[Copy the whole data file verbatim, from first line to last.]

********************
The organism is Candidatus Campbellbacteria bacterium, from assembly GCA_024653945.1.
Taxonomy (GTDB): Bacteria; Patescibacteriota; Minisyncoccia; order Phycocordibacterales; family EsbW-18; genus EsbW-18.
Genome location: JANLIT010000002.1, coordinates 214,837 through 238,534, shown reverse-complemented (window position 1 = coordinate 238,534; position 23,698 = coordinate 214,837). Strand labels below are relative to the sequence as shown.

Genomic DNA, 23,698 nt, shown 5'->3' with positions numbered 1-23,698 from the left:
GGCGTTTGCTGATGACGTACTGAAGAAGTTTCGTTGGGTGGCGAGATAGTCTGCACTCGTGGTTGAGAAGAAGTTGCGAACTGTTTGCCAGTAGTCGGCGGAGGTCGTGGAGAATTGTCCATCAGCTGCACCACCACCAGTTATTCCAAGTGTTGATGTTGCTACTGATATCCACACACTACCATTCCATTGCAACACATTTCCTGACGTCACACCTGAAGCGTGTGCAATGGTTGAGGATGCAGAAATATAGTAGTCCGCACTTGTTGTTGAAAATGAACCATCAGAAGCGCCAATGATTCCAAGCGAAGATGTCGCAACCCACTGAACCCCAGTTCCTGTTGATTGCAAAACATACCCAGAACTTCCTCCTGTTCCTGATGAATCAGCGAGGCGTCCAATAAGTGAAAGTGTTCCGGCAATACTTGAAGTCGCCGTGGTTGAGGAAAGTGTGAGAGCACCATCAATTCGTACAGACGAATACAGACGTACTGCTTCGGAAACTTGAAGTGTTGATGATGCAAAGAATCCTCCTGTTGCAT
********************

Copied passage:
The organism is Candidatus Campbellbacteria bacterium, from assembly GCA_024653945.1.
Taxonomy (GTDB): Bacteria; Patescibacteriota; Minisyncoccia; order Phycocordibacterales; family EsbW-18; genus EsbW-18.
Genome location: JANLIT010000002.1, coordinates 214,837 through 238,534, shown reverse-complemented (window position 1 = coordinate 238,534; position 23,698 = coordinate 214,837). Strand labels below are relative to the sequence as shown.

Genomic DNA, 23,698 nt, shown 5'->3' with positions numbered 1-23,698 from the left:
GGCGTTTGCTGATGACGTACTGAAGAAGTTTCGTTGGGTGGCGAGATAGTCTGCACTCGTGGTTGAGAAGAAGTTGCGAACTGTTTGCCAGTAGTCGGCGGAGGTCGTGGAGAATTGTCCATCAGCTGCACCACCACCAGTTATTCCAAGTGTTGATGTTGCTACTGATATCCACACACTACCATTCCATTGCAACACATTTCCTGACGTCACACCTGAAGCGTGTGCAATGGTTGAGGATGCAGAAATATAGTAGTCCGCACTTGTTGTTGAAAATGAACCATCAGAAGCGCCAATGATTCCAAGCGAAGATGTCGCAACCCACTGAACCCCAGTTCCTGTTGATTGCAAAACATACCCAGAACTTCCTCCTGTTCCTGATGAATCAGCGAGGCGTCCAATAAGTGAAAGTGTTCCGGCAATACTTGAAGTCGCCGTGGTTGAGGAAAGTGTGAGAGCACCATCAATTCGTACAGACGAATACAGACGTACTGCTTCGGAAACTTGAAGTGTTGATGATGCAAAGAATCCTCCTGTTGCAT